Flu and Pneumonia
Key Facts About the Flu
What is the Flu (influenza)?
The flu is a serious and contagious respiratory illness
caused by the influenza viruses.
What are the Symptoms of Flu?
Symptoms of flu may include:
- Fever or feeling feverish
- Sore throat
- Runny or stuffy nose
- Muscle or body aches
- Occasionally vomiting and diarrhea
How is the flu spread?
The flu is spread by droplets made when people with the flu cough, sneeze or talk. Droplets can travel as far as six feet away. It can also spread by people touching surfaces that have flu virus on it and touching their eyes, nose or mouth.
Who is at highest risk of flu complications?
- Children younger than 5, but especially children younger than 2 years old
- People 50 years of age and older
- Pregnant women
- People of any age with certain chronic medical conditions
- People who live in nursing homes and other long-term care facilities
How Can I Prevent the Flu?
The single best way to prevent the flu is to get a flu vaccine each season. Everyone over 6 months of age is recommended to get a flu vaccine each year. The flu vaccine is available in the traditional shot, and in nasal spray form (FluMist®). Flu shots are available for persons over 6 months of age. The flu nasal spray (FluMist®) is available for healthy persons 2 through 49 years of age. People should get vaccinated every year because immunity to influenza viruses decline over time and circulating strains often change from year to year.
In addition to getting the flu vaccine, take extra hygiene precautions to protect yourself and others from the flu:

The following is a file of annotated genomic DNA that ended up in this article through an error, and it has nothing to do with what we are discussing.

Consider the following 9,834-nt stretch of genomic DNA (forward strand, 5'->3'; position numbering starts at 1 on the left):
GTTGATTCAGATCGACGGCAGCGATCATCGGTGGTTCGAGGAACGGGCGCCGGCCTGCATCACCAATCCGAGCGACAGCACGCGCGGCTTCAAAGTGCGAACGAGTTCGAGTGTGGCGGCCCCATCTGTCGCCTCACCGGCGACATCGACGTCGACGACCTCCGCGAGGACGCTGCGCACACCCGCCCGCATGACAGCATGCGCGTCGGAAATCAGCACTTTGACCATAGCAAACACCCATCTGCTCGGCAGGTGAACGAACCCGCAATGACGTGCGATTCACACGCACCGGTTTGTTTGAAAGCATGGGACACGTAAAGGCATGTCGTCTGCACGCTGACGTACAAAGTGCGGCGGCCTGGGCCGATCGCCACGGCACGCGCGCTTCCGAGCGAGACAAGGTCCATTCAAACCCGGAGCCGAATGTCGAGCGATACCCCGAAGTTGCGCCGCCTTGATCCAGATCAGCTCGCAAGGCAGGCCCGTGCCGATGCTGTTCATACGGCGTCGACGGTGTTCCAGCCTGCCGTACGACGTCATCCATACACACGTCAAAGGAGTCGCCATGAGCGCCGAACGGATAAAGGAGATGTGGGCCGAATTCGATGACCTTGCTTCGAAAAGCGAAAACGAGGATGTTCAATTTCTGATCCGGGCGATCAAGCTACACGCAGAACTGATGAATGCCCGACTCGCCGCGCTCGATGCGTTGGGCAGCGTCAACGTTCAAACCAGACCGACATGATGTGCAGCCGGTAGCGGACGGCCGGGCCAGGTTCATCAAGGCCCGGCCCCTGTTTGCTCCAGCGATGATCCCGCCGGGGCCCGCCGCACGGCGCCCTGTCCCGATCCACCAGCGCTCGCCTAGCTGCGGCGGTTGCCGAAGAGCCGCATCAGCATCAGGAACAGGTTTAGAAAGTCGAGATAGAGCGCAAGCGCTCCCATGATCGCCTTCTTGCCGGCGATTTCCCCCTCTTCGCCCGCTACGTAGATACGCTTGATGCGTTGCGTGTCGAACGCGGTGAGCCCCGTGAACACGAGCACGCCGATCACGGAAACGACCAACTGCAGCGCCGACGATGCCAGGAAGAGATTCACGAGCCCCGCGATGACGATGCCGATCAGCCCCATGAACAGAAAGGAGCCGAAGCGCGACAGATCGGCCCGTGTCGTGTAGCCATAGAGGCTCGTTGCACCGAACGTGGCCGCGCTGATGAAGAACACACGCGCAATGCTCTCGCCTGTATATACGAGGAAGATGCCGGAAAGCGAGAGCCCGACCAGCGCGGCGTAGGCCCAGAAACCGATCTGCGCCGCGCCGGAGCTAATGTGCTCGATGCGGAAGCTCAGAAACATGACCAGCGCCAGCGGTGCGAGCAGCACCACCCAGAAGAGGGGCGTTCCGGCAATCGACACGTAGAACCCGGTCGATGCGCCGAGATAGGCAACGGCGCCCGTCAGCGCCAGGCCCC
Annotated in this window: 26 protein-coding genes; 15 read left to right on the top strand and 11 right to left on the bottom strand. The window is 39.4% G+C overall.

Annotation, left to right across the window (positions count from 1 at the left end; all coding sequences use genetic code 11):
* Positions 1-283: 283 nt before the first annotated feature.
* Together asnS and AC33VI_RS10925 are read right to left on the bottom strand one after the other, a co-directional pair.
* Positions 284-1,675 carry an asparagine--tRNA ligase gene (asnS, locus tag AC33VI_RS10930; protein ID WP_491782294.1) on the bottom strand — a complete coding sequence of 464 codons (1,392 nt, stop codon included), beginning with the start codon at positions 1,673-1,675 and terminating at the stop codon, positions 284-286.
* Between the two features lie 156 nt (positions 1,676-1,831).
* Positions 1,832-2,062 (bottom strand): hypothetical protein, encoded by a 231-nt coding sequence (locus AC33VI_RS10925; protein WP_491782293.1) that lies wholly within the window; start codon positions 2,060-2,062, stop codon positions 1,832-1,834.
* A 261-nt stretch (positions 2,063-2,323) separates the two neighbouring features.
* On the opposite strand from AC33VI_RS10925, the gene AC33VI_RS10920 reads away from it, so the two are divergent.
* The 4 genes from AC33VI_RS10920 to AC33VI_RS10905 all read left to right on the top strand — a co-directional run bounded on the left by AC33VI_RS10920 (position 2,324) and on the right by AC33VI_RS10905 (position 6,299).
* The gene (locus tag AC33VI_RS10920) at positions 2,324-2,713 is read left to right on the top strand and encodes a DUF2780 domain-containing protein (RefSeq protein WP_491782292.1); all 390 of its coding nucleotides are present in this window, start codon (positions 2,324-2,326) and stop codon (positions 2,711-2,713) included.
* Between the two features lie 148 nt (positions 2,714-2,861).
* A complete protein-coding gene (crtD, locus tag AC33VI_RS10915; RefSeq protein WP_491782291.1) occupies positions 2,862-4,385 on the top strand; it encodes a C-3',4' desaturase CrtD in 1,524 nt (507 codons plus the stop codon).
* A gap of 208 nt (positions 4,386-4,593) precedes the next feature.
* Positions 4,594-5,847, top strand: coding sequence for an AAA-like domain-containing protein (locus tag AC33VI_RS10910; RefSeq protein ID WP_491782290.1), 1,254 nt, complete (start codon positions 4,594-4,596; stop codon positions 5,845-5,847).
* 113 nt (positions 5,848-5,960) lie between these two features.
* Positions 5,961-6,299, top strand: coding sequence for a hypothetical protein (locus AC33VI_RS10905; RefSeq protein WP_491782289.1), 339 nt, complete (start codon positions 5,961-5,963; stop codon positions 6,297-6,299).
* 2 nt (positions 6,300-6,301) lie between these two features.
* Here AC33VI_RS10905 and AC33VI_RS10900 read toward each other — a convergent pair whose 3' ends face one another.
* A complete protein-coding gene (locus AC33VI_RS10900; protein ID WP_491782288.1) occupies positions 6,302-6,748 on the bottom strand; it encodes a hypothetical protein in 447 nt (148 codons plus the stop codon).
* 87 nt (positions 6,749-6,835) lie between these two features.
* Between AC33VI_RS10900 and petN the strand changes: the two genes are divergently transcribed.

- Wash your hands often with warm water and soap
- Cover your nose and mouth with a tissue or with your arm when you sneeze or cough
- Avoid close contact with anyone who is sick
- If you do get sick with the flu, say home and away from others for at least 24 hours after your fever is gone
Call your medical provider as soon as you feel ill, especially if you have medical conditions, so that you may be prescribed antiviral medications.
When should I get a Flu Vaccine?
You should get your flu shot as soon as it becomes available each year, however, there is benefit to getting the vaccine later as long as the flu is still circulating.
Flu Data for the 2014-2015 Flu Season:
Click here for detailed data and charts
For more information about seasonal flu, please visit:
New Pneumococcal Vaccine Recommendations
The CDC recommends pneumococcal vaccine (also called the pneumonia shot) for all adults over 65, and for adults 18 – 64 with long term health problems, conditions or medications that lower the body’s resistance to infection, and for those who smoke or have asthma.
New this year, adults age 65 and older should now receive a series of two different types of pneumococcal vaccine. They should routinely receive PCV13 (new vaccine) and PPSV23 (old “pneumonia shot”) at least 12 months apart.